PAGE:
Radarsat-2 is a commercial Synthetic Aperture Radar satellite for earth observation. [1] The general stowed configuration is shown in Figure 1. In nominal operation mode, once deployed, the large SAR polarimetric Antenna (i.e. able to transmit and receive both horizontal and vertical polarisations) is inclined of about -29.8° versus the nominal direction of geodetic local surface normal (Right Looking mode). When is necessary to take images of South Pole, nominally not visible from SAR, the S/C must be rotated to the +29.8° position (Left Looking mode). During the Radarsat-2 thermal testing the S/C (PFM) was subjected to a first thermal balance/thermal cycling test in vacuum with simulation of external heat fluxes by means of I/R lamps and additional test heaters. A very complex thermal test configuration was required in order to simulate the continually varying thermal environment imposed by the S/C nominal sun-synchronous orbit and attitude.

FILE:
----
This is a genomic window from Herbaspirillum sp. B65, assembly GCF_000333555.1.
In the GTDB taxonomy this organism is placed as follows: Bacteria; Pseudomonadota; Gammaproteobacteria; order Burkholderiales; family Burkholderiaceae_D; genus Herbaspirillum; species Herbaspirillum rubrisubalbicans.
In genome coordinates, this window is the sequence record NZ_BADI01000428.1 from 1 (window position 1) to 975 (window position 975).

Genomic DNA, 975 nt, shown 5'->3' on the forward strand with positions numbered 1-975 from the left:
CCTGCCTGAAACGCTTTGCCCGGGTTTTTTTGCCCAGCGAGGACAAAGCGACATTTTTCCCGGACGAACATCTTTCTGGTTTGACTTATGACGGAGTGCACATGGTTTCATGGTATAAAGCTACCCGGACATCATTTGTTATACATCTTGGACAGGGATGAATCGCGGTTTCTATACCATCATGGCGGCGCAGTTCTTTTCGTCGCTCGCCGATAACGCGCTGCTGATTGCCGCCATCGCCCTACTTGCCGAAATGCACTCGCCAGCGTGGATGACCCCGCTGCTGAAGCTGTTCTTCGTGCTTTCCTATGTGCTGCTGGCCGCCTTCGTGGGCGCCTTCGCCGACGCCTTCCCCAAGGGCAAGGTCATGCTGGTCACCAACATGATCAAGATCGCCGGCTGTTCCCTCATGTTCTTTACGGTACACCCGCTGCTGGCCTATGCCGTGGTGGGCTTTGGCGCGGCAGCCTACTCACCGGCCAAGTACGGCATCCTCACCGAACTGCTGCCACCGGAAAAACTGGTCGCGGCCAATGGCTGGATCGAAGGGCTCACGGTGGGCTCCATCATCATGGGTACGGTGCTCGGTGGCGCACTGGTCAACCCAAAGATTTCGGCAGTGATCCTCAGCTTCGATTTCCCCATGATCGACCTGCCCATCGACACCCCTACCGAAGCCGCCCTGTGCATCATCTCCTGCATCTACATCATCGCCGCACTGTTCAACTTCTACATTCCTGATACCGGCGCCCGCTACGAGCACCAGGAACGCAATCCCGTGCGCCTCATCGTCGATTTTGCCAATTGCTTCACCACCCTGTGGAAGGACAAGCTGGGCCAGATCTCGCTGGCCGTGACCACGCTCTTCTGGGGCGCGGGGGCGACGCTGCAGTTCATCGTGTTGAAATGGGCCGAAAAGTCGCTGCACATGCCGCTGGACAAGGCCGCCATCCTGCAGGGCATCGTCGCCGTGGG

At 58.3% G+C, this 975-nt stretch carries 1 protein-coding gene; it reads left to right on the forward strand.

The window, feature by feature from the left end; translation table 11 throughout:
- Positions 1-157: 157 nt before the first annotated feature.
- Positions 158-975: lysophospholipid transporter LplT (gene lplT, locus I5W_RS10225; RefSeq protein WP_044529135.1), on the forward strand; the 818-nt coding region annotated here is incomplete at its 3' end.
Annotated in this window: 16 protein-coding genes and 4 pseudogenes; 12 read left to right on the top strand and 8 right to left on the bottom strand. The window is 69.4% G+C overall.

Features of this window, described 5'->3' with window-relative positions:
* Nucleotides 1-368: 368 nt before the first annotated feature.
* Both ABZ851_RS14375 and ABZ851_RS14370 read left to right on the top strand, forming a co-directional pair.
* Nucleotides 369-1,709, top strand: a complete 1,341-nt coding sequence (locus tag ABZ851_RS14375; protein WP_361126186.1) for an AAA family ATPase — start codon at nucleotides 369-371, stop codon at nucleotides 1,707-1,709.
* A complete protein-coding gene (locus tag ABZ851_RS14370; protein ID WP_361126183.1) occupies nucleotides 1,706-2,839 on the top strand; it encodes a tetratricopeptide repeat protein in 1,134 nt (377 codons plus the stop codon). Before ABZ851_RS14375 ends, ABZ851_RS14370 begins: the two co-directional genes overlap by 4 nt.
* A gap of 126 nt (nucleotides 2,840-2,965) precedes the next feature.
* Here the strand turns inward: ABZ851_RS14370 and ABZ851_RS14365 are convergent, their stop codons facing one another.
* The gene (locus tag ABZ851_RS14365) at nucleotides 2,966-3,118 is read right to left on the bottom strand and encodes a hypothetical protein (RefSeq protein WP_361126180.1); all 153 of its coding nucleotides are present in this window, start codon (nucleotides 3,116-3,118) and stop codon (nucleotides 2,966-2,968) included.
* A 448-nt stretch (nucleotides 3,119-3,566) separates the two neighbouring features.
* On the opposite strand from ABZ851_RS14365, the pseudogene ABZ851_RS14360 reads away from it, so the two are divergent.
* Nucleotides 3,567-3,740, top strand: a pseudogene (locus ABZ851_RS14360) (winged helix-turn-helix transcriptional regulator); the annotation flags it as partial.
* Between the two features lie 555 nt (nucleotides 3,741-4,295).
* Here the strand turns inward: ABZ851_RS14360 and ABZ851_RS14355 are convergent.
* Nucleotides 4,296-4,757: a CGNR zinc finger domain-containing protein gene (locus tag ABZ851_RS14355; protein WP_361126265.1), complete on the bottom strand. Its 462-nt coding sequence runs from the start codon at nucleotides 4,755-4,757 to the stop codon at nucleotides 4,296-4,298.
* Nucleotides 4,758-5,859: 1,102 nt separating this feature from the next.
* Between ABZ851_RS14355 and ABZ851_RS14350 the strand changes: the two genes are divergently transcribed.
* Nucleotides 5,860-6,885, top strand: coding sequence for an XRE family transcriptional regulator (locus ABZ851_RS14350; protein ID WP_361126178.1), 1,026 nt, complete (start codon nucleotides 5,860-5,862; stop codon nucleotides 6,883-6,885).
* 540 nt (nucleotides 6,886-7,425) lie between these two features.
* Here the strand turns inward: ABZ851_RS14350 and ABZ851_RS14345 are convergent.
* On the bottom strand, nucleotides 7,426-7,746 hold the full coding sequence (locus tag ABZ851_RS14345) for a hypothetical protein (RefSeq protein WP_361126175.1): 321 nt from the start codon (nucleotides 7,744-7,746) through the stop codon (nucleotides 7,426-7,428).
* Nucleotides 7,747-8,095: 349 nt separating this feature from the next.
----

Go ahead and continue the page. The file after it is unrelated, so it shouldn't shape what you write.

Technical Paper

The ATV Cargo Carrier Visual Video Target Switching Unit Thermal Design and Qualification

The Visual Video Target Switching Unit (VVTSU) is the control unit dedicated to the Visual Video Target (VVT). The VVTSA, grouping VVTSU and VVT, is a “two-boxes assy”, externally located on ATV Front Cone, used to allow ATV monitoring by crewmembers inside the ISS Service Module, during the final approach up to 500 m from the docking port. Alenia Spazio is the responsible of VVTSA and in particular of the design, assembly and qualification of the VVSTU unit: an Engineering Model (for avionic tests), a Qualification Model and two Flight Units (+ 1 Spare) have been designed, assembled and verified in Torino and L’ Aquila Laboratories. The VVTSU is powered during the Rendezvous and it presents a high power dissipation, if compared with the reduced dimensions. The thermal control of this unit has been realized using passive means: a high conductive coupling with the fixation bracket, jointed with a radiator on the VVTSU top face.
Technical Paper

ALTAN, a New Tool for Spacecraft Thermal Simulation